by Dr. Kate Evans, Family Physician, Sidney –
As the holiday season ends, I breathe a sigh of relief. Not just because the chaos and expectation of the season is behind us, but also because it is such a difficult time of year for so many of my patients. For those experiencing loneliness or grief and loss, the holidays can be very painful and isolating. Families being thrown together at this time of year can bring on added stress that may manifest in symptoms of depression, anxiety, or other mental health challenges. As a family physician I see the effect these pressures can have on children and youth in our community. Fortunately, there are local services that are here to help.
During an acute mental health crisis, there are several places to turn. The first is to call 911 or the 24-hour Vancouver Island Crisis Line (1-888-494-3888). The Crisis Line has access to the Integrated Mobile Crisis Response Team (IMCRT) – professionals who can travel to the scene of a crisis and decide on the best course of action. The Victoria General Hospital Emergency Department will see those under 17, while the Royal Jubilee Hospital is the place to go for older youth and young adults with acute mental health problems. NEED2 also operates an online chat line for youth experiencing thoughts of self-harm or suicide (www.youthspace.ca).
What about in a non-crisis situation? If you have access to a Family Physician, that’s the place to start. Teachers and school counsellors are also there to help. If you have extended health benefits or an employee assistance program, then make a call to get a list of counsellors; otherwise choose your own from the many listed online (www.psychologists.bc.ca is one example).
The Saanich Child and Youth Mental Health Centre is an outstanding resource. Located at #201 – 4478 West Saanich Road, the Centre employs mental health clinicians who will do an intake interview with you and/or your child. They will then let you know what services would best suit your child’s situation. Instead of waiting for a referral, families can present during “walk-in” hours. Phone 250-952-5073 for more information. First Nations families can call 250-952-4073 to access the Aboriginal Child and Youth Mental Health office.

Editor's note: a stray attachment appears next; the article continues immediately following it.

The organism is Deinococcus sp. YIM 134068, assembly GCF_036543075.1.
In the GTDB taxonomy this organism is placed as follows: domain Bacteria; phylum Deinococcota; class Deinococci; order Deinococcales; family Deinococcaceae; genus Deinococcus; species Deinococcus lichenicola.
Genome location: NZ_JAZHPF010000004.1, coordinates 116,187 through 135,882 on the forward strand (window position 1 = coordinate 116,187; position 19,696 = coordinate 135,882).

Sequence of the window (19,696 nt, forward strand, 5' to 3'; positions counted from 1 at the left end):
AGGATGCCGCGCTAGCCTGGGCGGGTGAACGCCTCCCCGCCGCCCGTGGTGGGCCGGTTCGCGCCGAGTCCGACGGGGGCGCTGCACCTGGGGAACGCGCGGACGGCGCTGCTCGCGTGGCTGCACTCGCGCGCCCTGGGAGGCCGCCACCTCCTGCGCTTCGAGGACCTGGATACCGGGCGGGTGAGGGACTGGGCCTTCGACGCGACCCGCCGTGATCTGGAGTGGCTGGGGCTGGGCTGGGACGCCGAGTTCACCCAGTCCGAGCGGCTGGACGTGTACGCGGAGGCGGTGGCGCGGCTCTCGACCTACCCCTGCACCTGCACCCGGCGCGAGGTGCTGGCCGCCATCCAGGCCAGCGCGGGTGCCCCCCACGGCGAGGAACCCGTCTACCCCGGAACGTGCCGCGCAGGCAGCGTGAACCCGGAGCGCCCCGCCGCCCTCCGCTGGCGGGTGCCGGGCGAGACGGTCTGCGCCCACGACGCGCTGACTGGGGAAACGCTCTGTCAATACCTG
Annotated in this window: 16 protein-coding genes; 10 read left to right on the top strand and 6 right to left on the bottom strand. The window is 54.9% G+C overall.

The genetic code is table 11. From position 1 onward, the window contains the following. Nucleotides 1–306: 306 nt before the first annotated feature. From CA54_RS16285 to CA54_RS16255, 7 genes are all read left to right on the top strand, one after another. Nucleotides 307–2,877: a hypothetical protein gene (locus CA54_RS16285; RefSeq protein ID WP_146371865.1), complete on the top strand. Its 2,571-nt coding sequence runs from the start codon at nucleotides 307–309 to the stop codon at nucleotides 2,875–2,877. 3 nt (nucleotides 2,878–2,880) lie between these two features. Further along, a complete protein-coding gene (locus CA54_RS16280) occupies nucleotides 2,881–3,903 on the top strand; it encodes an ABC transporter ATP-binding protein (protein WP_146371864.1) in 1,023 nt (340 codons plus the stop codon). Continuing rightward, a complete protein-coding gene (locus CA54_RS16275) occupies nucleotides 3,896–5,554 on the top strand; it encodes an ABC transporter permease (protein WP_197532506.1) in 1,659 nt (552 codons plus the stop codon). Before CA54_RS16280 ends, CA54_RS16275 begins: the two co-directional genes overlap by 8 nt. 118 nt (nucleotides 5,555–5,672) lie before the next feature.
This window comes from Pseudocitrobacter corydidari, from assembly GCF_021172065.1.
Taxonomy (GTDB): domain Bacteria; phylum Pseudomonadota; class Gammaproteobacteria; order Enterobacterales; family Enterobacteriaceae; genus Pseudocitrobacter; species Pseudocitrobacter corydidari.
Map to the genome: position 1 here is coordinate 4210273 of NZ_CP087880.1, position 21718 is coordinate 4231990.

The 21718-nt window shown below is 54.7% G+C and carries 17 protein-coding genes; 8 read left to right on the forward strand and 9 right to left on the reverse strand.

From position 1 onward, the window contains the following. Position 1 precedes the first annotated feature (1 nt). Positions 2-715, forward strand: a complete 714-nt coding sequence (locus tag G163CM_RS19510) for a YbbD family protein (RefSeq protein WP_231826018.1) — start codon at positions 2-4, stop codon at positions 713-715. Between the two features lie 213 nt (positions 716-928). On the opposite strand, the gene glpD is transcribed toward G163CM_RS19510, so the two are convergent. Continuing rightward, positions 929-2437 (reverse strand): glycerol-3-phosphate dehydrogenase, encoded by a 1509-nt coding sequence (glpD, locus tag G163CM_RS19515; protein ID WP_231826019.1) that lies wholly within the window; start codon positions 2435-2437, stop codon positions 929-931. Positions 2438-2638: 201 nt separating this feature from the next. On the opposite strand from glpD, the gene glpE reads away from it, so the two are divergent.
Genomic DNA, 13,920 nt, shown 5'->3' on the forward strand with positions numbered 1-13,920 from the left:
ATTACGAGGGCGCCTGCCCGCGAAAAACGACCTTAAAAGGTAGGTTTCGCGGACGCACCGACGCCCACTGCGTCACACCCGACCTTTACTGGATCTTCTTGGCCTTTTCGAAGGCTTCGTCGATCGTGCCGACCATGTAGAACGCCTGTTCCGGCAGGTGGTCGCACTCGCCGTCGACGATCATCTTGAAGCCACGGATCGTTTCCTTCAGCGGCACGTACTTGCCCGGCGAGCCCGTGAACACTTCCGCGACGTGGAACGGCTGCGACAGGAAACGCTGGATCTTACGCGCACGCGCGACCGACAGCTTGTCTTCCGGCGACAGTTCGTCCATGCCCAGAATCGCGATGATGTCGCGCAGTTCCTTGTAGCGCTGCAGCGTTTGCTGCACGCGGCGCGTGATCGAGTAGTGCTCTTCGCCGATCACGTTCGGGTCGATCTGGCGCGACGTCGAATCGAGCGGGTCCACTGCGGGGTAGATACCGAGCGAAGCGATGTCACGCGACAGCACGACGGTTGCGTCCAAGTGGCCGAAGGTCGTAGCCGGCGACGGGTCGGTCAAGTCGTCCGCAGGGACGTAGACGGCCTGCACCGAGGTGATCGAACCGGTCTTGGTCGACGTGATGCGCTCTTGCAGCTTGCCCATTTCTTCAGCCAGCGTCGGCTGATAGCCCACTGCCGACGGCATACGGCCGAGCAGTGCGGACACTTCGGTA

One of the biggest tragedies of the past year has been the number of overdose deaths in our province due to the fentanyl crisis. Sadly, youth on the Saanich Peninsula can be counted among those at risk. Island Health operates Discovery Youth and Family Substance Use Services; be it drugs or alcohol, this is a free program with outreach, counselling, education and support. Call 250-519-5313 for more information.
Youth forming caring relationships with committed adults is a huge asset in developing mental wellness; we’re so fortunate on the Peninsula with the myriad of opportunities that promote this through sports teams, youth groups and recreation centres. For LGBT youth, this sense of connection and acceptance is even more important, as their rate of suicide attempts can be as high as 30 to 40%. Saanich Commonwealth Place offers a drop-in for Queer, Trans and Allied Youth on Friday nights, as well as a support group for parents and families. Call 250-475-7624 for more information.
No child or family should struggle alone with mental health or substance use issues. Please reach out to any of the resources above if you, or someone you love, is affected. In the meantime, here are some excellent online resources with more information: www.keltymentalhealth.ca, www.forcesociety.com, www.anxietybc.com, www.teenmentalhealth.org, www.viha.ca/cyf_mental_health/resources, www.south-island.fetchbc.ca.
Dr. Kate Evans is a mother of three and co-chair of the Saanich Peninsula Local Action Team, part of the Child and Youth Mental Health and Substance Use Collaborative.